4th graders get hands-on learning in Yellowstone
Yellowstone National Park has inspired countless poets, writers, politicians, dreamers and children since it was established by Congress on March 1, 1872, as the world’s first national park. Since 1985, Expedition: Yellowstone! has been inspiring school children as a more formal and consistent method of teaching appreciation of the natural world – it is a park ranger-led curriculum-based residential program. Big Sky kids have now been involved for nearly two decades. Jeremy Harder said a former fourth-grade teacher at Ophir Elementary got the ball rolling to get Big Sky kids involved in the Yellowstone adventure. Harder took over the trip when he accepted his position teaching the fourth grade in 2000. “It’s a nationwide event and luckily we created a local and strong relationship with the crew at Yellowstone to make it successful,” he said.
In April, 30 Ophir Elementary School fourth-graders ventured into Yellowstone National Park accompanied by nine chaperones for the expedition, teachers Renee Zimmerman and Suzie Klein explained. “This is a program that emphasizes hands-on, outdoor activities and exploration of Yellowstone that most visitors never see. Our students begin learning and preparing for this monumental trip on the first day of school. The fourth-grade curriculum is set up in and around this place-based learning that happens while researching and collaborating in the classroom,” Zimmerman said. The Yellowstone National Park website explains that groups of up to 40 teachers, students and chaperones live in Yellowstone for four to five days. The curriculum has 69 different lessons and includes a lesson in Yellowstone’s legacy – “which teaches about the history of preservation as well as ways we protect our natural and cultural resources today”. Also included in the program is a discussion of the history of humans in the park, as well as geology and ecology. Students also learn about geyser basins, archaeological sites and animal track identification.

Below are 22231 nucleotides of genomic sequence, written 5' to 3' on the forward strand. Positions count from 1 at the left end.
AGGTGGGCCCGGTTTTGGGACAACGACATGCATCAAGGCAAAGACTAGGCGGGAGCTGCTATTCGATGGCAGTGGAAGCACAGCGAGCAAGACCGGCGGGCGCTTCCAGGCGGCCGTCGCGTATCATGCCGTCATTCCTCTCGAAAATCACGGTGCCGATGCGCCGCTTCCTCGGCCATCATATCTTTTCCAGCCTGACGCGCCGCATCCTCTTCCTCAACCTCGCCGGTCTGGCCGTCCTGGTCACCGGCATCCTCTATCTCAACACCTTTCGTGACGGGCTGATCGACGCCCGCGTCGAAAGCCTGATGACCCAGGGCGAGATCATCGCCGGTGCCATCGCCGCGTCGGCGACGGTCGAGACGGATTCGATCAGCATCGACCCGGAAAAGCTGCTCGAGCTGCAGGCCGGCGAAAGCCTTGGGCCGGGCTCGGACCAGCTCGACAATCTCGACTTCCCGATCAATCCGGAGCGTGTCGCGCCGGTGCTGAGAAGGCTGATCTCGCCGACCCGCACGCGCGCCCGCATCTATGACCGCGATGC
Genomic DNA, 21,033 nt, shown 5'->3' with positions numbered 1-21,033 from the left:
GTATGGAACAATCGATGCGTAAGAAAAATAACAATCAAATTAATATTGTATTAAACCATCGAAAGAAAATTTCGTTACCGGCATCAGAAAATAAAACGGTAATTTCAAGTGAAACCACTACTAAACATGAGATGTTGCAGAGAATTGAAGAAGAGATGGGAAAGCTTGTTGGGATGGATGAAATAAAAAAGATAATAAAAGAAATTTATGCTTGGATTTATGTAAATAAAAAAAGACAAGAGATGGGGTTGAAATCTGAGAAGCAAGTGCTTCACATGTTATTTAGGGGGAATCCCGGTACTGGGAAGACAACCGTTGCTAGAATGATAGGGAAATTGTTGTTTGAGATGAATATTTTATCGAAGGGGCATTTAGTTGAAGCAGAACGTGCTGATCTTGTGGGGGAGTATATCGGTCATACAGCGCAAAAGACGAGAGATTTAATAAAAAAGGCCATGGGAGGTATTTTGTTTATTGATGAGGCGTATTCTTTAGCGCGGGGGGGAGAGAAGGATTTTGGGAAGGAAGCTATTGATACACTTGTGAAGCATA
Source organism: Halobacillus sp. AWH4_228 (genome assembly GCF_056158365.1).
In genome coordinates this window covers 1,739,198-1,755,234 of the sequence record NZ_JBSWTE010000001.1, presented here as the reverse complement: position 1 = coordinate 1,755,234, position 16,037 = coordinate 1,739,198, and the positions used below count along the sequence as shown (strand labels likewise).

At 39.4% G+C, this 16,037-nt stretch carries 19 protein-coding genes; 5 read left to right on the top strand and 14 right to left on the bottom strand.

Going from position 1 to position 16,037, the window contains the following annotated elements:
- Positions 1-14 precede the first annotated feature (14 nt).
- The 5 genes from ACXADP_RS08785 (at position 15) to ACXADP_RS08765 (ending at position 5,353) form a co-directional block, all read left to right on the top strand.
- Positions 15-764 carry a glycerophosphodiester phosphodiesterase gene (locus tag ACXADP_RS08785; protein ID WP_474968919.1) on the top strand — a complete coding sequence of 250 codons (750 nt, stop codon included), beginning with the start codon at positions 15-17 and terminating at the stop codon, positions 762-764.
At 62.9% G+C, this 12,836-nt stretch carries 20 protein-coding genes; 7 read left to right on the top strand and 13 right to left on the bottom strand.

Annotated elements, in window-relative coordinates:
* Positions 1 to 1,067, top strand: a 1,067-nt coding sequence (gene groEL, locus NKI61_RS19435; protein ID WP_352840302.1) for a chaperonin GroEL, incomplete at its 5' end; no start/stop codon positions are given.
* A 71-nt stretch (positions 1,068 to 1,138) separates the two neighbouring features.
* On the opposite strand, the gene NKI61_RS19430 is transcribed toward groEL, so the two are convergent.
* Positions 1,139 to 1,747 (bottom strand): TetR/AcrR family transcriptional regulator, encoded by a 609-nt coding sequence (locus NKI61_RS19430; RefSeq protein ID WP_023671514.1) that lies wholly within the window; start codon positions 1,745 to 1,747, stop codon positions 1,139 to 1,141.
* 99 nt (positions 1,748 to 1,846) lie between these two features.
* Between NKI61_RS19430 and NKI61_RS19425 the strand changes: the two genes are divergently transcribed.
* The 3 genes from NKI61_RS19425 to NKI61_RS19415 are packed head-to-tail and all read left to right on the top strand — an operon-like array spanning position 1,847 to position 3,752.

Expedition: Yellowstone! is a cost recovery program, meaning fees cover supplies and salaries, but scholarships are available for qualifying students.
Zimmerman and Klein explained the funding methods for Big Sky kids: The students received pledges toward skating laps at the local skating rink (BSSHA).
“The money they raised provided gas for the bus, the driver, EY SWAG, and a yummy treat after a week of hard work and learning. We also receive money annually from our amazing Parent Teacher Organization to help us get to Exploration: Yellowstone!,” Zimmerman said. “We want to thank our PTO and all of our parents, families and all the community members that help make this such a special trip each year.”
According to the Yellowstone National Park website, the program was created when park managers realized the survival of the park and of the natural world was dependent on the next
generation. "It is an incalculable added pleasure to anyone's sum of happiness if he or she grows to know, even slightly and imperfectly, how to read and enjoy the wonder-book of nature,” Theodore Roosevelt, the 26th President of the United States said.